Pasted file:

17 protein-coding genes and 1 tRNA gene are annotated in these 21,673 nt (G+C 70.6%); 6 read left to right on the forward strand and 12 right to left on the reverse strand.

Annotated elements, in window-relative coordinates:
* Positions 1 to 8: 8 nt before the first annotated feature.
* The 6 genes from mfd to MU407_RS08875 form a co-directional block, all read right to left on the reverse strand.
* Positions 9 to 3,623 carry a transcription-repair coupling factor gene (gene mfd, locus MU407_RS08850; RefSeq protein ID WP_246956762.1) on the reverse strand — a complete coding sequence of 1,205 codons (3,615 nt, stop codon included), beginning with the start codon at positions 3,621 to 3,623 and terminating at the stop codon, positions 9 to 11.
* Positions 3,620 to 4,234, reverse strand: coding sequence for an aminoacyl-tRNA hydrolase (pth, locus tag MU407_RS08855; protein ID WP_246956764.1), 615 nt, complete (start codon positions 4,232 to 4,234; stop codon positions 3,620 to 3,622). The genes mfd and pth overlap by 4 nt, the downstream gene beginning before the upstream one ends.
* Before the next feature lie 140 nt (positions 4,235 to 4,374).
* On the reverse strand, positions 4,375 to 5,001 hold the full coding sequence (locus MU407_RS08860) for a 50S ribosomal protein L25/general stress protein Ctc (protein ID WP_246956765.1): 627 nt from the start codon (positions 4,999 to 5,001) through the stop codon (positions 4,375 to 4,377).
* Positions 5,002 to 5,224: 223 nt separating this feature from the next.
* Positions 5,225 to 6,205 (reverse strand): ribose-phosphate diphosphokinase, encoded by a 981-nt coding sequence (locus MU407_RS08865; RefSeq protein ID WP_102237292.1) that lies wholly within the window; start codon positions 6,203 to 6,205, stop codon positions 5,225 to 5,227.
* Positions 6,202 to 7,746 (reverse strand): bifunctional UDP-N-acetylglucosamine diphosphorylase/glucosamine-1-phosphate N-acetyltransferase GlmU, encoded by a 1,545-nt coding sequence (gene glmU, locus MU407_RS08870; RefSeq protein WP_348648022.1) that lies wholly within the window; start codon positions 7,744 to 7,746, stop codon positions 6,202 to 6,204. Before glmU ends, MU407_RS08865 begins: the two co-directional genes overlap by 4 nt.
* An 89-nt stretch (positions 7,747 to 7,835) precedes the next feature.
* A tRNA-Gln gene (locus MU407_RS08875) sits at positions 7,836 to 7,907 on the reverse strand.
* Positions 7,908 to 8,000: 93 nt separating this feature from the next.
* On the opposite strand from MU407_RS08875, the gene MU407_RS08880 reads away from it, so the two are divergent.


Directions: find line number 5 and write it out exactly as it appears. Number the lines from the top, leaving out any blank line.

* Positions 9 to 3,623 carry a transcription-repair coupling factor gene (gene mfd, locus MU407_RS08850; RefSeq protein ID WP_246956762.1) on the reverse strand — a complete coding sequence of 1,205 codons (3,615 nt, stop codon included), beginning with the start codon at positions 3,621 to 3,623 and terminating at the stop codon, positions 9 to 11.